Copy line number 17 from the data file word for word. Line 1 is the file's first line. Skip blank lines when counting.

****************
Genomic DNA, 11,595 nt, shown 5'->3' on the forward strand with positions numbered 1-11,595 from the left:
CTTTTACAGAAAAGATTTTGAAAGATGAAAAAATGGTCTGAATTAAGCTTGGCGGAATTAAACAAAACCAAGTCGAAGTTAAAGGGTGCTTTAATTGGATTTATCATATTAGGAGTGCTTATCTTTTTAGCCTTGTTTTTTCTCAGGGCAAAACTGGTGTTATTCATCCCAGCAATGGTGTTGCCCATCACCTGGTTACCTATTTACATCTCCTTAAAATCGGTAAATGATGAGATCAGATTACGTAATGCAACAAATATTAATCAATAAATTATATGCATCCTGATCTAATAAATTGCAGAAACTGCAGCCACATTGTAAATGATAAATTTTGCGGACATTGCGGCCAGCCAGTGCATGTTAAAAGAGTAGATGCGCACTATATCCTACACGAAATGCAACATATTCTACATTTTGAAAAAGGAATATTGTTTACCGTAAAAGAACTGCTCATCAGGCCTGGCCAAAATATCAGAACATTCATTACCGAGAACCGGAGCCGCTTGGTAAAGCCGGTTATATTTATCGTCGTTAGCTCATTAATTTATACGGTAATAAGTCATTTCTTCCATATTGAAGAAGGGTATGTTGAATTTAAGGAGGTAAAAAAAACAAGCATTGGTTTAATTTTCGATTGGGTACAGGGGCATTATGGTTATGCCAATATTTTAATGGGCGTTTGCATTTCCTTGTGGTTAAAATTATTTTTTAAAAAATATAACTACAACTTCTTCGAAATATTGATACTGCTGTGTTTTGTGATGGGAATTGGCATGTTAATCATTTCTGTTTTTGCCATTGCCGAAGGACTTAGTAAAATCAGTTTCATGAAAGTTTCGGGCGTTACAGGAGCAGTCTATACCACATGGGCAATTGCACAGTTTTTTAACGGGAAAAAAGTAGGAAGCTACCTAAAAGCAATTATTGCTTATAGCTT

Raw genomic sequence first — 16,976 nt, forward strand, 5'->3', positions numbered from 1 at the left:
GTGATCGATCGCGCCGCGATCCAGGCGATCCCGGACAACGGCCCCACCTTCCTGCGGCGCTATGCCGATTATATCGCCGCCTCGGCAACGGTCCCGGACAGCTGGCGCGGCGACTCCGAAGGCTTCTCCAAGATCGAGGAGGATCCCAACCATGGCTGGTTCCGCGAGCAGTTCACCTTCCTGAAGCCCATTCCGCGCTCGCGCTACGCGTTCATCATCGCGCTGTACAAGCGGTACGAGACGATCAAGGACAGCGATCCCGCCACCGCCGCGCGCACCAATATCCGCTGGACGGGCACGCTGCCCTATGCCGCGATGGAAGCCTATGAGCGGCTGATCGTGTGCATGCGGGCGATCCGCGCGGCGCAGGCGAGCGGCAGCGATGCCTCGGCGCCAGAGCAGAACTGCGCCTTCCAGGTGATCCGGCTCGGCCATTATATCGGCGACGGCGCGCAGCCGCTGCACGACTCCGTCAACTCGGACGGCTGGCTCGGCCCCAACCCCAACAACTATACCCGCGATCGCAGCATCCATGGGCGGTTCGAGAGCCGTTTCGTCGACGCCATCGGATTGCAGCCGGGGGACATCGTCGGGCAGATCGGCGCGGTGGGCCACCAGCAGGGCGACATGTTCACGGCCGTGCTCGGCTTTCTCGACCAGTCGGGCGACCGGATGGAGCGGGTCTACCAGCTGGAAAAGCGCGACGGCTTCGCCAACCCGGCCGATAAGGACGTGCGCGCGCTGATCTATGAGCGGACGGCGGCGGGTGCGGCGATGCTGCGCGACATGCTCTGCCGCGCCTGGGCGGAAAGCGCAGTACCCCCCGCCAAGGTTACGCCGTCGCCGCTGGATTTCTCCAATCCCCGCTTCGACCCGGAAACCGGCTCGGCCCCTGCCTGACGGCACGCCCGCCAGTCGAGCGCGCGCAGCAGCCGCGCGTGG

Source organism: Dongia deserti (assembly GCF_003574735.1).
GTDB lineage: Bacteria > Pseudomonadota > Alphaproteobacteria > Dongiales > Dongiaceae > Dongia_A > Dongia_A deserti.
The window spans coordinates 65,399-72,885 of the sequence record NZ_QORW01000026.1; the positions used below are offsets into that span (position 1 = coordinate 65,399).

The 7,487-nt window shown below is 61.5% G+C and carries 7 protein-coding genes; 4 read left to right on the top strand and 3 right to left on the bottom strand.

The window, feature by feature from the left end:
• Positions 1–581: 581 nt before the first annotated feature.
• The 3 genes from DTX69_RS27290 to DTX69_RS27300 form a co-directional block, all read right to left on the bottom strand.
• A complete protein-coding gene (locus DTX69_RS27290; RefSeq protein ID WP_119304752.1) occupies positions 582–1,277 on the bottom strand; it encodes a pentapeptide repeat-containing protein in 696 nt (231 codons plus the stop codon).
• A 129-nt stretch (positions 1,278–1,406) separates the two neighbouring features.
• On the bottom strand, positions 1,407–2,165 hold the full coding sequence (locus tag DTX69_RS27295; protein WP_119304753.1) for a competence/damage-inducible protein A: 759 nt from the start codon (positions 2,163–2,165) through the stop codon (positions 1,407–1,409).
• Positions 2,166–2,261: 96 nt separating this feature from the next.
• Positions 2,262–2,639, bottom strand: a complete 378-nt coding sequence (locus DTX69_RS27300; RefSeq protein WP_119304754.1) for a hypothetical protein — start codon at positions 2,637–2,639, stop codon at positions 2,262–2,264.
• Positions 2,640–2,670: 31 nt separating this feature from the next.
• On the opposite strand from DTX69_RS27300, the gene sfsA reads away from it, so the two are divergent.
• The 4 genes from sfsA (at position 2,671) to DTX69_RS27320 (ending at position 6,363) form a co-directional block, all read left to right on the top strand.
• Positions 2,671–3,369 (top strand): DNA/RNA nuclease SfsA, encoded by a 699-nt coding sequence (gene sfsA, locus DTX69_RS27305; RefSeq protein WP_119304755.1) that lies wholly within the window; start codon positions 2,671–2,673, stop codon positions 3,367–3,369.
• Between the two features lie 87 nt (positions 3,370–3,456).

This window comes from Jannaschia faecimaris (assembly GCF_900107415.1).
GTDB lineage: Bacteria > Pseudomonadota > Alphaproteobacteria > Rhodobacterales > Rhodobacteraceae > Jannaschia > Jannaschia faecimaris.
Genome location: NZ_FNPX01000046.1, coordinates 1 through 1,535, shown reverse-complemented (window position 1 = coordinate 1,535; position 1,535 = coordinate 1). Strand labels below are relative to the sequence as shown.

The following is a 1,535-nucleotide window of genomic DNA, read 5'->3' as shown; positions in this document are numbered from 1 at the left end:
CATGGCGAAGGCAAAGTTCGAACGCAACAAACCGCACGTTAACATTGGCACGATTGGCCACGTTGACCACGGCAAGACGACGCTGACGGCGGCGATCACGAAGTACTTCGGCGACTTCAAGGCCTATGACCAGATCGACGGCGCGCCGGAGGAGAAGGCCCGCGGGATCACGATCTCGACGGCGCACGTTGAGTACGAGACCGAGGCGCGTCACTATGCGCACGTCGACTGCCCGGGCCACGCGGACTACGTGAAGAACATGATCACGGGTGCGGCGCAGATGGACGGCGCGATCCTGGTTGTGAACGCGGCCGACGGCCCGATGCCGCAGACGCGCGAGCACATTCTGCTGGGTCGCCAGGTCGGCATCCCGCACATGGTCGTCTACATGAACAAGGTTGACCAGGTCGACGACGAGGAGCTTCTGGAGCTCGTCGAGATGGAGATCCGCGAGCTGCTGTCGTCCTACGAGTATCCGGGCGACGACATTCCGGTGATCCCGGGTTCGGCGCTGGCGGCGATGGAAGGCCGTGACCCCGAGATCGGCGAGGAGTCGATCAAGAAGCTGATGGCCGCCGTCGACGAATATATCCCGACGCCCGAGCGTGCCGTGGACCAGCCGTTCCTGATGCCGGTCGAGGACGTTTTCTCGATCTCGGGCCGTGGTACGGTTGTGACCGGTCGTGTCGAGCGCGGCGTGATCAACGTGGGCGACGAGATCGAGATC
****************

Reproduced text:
• Positions 2,640–2,670: 31 nt separating this feature from the next.